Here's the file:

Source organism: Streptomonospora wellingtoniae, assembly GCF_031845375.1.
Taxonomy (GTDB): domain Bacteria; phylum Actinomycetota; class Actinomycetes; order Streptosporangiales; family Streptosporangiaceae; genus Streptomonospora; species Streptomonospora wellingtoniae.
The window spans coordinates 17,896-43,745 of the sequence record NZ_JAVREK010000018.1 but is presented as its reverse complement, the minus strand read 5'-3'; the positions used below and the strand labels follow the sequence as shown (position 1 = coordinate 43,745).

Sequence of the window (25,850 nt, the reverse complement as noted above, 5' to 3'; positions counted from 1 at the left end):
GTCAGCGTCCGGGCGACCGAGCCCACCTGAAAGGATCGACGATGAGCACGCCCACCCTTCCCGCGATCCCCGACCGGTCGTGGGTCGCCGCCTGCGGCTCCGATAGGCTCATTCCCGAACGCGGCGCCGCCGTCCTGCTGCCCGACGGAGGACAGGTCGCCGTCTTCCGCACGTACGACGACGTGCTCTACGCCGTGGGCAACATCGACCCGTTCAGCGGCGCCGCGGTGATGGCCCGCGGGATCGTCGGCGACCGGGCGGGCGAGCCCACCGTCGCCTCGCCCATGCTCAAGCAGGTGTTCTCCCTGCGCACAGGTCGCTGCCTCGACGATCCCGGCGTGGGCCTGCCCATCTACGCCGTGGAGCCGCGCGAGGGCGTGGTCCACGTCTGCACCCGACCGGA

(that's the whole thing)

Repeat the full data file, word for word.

Source organism: Streptomonospora wellingtoniae, assembly GCF_031845375.1.
Taxonomy (GTDB): domain Bacteria; phylum Actinomycetota; class Actinomycetes; order Streptosporangiales; family Streptosporangiaceae; genus Streptomonospora; species Streptomonospora wellingtoniae.
The window spans coordinates 17,896-43,745 of the sequence record NZ_JAVREK010000018.1 but is presented as its reverse complement, the minus strand read 5'-3'; the positions used below and the strand labels follow the sequence as shown (position 1 = coordinate 43,745).

Sequence of the window (25,850 nt, the reverse complement as noted above, 5' to 3'; positions counted from 1 at the left end):
GTCAGCGTCCGGGCGACCGAGCCCACCTGAAAGGATCGACGATGAGCACGCCCACCCTTCCCGCGATCCCCGACCGGTCGTGGGTCGCCGCCTGCGGCTCCGATAGGCTCATTCCCGAACGCGGCGCCGCCGTCCTGCTGCCCGACGGAGGACAGGTCGCCGTCTTCCGCACGTACGACGACGTGCTCTACGCCGTGGGCAACATCGACCCGTTCAGCGGCGCCGCGGTGATGGCCCGCGGGATCGTCGGCGACCGGGCGGGCGAGCCCACCGTCGCCTCGCCCATGCTCAAGCAGGTGTTCTCCCTGCGCACAGGTCGCTGCCTCGACGATCCCGGCGTGGGCCTGCCCATCTACGCCGTGGAGCCGCGCGAGGGCGTGGTCCACGTCTGCACCCGACCGGA